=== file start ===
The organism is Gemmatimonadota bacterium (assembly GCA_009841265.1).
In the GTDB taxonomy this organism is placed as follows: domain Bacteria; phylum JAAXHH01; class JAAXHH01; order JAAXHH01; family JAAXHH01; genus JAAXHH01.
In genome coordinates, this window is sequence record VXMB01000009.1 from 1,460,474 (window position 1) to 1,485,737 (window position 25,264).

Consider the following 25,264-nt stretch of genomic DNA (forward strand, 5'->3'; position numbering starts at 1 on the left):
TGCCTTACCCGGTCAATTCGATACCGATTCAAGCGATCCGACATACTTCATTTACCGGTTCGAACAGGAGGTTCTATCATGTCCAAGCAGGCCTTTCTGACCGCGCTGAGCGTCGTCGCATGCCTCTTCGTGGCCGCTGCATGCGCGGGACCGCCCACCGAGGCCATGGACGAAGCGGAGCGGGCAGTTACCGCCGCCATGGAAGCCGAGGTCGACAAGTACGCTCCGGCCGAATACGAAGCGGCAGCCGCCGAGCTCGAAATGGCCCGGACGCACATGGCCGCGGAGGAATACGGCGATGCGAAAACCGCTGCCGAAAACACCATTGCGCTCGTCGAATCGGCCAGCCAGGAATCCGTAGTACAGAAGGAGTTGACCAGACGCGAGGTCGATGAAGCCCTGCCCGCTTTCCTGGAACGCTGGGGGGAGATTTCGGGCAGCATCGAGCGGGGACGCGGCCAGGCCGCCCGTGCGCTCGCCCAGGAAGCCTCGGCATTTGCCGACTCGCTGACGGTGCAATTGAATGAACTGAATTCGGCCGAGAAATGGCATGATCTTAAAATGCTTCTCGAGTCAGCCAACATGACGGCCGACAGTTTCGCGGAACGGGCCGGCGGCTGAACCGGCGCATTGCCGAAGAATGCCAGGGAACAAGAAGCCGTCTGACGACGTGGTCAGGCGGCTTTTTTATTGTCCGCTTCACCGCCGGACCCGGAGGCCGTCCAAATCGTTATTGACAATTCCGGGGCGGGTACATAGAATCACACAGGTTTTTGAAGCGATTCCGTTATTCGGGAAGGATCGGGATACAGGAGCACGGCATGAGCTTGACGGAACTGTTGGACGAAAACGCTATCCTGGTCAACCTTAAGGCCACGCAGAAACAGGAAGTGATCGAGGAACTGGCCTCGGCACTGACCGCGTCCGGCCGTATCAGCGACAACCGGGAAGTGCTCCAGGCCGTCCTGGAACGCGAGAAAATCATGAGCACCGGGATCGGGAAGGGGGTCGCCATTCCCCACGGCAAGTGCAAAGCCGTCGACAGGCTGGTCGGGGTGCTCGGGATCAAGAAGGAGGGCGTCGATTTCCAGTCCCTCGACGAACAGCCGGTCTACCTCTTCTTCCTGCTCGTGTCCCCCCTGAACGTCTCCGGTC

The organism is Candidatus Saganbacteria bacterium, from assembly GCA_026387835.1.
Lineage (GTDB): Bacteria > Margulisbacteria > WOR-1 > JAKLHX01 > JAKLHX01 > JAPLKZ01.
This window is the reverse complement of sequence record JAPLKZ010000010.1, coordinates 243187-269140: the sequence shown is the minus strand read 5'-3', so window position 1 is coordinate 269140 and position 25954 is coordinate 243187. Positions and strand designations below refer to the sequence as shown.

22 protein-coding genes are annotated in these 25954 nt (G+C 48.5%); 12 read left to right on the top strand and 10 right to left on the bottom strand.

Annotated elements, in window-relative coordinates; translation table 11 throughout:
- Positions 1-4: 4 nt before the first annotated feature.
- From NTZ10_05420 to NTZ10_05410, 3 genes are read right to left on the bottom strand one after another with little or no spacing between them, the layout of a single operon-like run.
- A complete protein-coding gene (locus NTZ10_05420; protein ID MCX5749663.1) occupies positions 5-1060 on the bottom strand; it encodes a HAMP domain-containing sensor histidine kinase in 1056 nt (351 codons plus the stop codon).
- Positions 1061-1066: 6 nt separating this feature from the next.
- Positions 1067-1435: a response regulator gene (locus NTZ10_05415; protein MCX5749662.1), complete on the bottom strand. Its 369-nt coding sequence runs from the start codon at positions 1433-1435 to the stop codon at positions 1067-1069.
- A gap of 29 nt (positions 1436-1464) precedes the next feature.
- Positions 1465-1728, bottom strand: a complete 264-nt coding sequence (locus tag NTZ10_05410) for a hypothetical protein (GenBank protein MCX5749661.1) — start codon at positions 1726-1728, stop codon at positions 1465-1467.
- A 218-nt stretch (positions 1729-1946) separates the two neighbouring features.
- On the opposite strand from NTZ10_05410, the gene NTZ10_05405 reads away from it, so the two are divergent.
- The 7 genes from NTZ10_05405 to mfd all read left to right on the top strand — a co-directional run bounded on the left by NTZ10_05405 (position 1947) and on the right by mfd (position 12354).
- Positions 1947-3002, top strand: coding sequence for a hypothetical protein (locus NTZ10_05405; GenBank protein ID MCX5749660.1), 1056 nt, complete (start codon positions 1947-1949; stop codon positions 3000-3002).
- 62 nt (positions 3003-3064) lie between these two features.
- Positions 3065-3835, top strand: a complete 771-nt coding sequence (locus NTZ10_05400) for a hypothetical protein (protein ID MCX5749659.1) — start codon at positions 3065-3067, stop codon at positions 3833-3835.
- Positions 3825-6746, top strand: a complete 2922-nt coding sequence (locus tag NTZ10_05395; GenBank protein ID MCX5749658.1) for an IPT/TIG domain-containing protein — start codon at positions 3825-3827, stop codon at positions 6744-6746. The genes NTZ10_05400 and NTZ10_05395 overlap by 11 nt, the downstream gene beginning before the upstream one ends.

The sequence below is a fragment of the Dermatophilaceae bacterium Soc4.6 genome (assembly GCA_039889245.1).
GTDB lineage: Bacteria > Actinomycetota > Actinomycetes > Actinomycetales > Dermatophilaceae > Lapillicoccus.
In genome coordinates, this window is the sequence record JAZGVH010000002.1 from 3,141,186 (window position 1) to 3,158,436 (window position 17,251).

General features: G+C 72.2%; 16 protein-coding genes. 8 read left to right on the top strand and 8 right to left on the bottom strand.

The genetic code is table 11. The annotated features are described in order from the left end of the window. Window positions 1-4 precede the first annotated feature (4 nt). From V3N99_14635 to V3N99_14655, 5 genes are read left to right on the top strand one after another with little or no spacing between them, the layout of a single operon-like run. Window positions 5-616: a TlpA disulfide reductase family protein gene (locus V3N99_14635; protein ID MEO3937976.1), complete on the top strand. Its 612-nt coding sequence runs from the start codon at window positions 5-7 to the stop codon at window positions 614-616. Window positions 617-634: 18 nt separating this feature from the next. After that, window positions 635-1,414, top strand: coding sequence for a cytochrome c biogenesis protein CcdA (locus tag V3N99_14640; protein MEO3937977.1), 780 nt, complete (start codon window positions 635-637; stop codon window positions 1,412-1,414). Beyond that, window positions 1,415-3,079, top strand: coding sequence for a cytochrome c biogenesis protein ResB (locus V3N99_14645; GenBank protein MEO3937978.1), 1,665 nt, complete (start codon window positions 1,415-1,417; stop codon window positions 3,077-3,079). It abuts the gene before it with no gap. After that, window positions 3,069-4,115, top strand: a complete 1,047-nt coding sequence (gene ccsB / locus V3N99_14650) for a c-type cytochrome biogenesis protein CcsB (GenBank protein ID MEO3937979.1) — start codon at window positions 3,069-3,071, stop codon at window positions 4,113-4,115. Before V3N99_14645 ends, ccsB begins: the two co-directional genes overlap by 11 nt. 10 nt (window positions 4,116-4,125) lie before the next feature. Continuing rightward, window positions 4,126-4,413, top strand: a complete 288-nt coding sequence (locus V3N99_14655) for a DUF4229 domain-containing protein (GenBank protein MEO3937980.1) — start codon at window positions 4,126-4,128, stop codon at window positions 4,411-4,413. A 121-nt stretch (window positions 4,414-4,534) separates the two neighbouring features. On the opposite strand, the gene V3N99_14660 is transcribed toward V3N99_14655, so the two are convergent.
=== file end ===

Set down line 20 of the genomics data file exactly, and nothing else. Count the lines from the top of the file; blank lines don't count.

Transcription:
- The 7 genes from NTZ10_05405 to mfd all read left to right on the top strand — a co-directional run bounded on the left by NTZ10_05405 (position 1947) and on the right by mfd (position 12354).